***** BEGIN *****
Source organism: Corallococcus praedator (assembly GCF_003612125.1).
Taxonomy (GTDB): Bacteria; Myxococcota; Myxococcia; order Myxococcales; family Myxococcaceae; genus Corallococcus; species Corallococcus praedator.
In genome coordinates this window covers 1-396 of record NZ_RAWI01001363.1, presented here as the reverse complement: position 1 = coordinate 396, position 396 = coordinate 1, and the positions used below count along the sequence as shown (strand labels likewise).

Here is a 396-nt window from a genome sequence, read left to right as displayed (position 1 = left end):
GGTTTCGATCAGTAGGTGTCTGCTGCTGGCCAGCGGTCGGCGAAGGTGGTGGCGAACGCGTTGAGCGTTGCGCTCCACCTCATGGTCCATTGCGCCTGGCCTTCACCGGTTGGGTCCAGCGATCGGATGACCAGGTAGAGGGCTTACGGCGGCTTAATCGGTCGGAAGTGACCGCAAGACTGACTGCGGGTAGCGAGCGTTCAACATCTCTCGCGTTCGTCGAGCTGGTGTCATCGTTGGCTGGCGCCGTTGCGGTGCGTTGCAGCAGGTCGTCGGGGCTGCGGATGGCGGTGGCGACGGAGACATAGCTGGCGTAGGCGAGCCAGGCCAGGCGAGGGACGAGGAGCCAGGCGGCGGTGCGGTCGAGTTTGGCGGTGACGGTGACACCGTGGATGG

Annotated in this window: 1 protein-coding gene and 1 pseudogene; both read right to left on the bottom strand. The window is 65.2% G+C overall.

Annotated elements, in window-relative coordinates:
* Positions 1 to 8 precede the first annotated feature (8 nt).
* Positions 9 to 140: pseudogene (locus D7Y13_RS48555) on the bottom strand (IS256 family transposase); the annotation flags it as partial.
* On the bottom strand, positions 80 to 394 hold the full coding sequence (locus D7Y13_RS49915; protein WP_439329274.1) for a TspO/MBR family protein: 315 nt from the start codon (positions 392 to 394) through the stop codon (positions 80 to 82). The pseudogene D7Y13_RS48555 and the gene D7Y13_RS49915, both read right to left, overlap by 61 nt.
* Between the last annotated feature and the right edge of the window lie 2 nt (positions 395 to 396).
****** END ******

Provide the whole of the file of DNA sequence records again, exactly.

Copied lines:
Source organism: Corallococcus praedator (assembly GCF_003612125.1).
Taxonomy (GTDB): Bacteria; Myxococcota; Myxococcia; order Myxococcales; family Myxococcaceae; genus Corallococcus; species Corallococcus praedator.
In genome coordinates this window covers 1-396 of record NZ_RAWI01001363.1, presented here as the reverse complement: position 1 = coordinate 396, position 396 = coordinate 1, and the positions used below count along the sequence as shown (strand labels likewise).

Here is a 396-nt window from a genome sequence, read left to right as displayed (position 1 = left end):
GGTTTCGATCAGTAGGTGTCTGCTGCTGGCCAGCGGTCGGCGAAGGTGGTGGCGAACGCGTTGAGCGTTGCGCTCCACCTCATGGTCCATTGCGCCTGGCCTTCACCGGTTGGGTCCAGCGATCGGATGACCAGGTAGAGGGCTTACGGCGGCTTAATCGGTCGGAAGTGACCGCAAGACTGACTGCGGGTAGCGAGCGTTCAACATCTCTCGCGTTCGTCGAGCTGGTGTCATCGTTGGCTGGCGCCGTTGCGGTGCGTTGCAGCAGGTCGTCGGGGCTGCGGATGGCGGTGGCGACGGAGACATAGCTGGCGTAGGCGAGCCAGGCCAGGCGAGGGACGAGGAGCCAGGCGGCGGTGCGGTCGAGTTTGGCGGTGACGGTGACACCGTGGATGG

Annotated in this window: 1 protein-coding gene and 1 pseudogene; both read right to left on the bottom strand. The window is 65.2% G+C overall.

Annotated elements, in window-relative coordinates:
* Positions 1 to 8 precede the first annotated feature (8 nt).
* Positions 9 to 140: pseudogene (locus D7Y13_RS48555) on the bottom strand (IS256 family transposase); the annotation flags it as partial.
* On the bottom strand, positions 80 to 394 hold the full coding sequence (locus D7Y13_RS49915; protein WP_439329274.1) for a TspO/MBR family protein: 315 nt from the start codon (positions 392 to 394) through the stop codon (positions 80 to 82). The pseudogene D7Y13_RS48555 and the gene D7Y13_RS49915, both read right to left, overlap by 61 nt.
* Between the last annotated feature and the right edge of the window lie 2 nt (positions 395 to 396).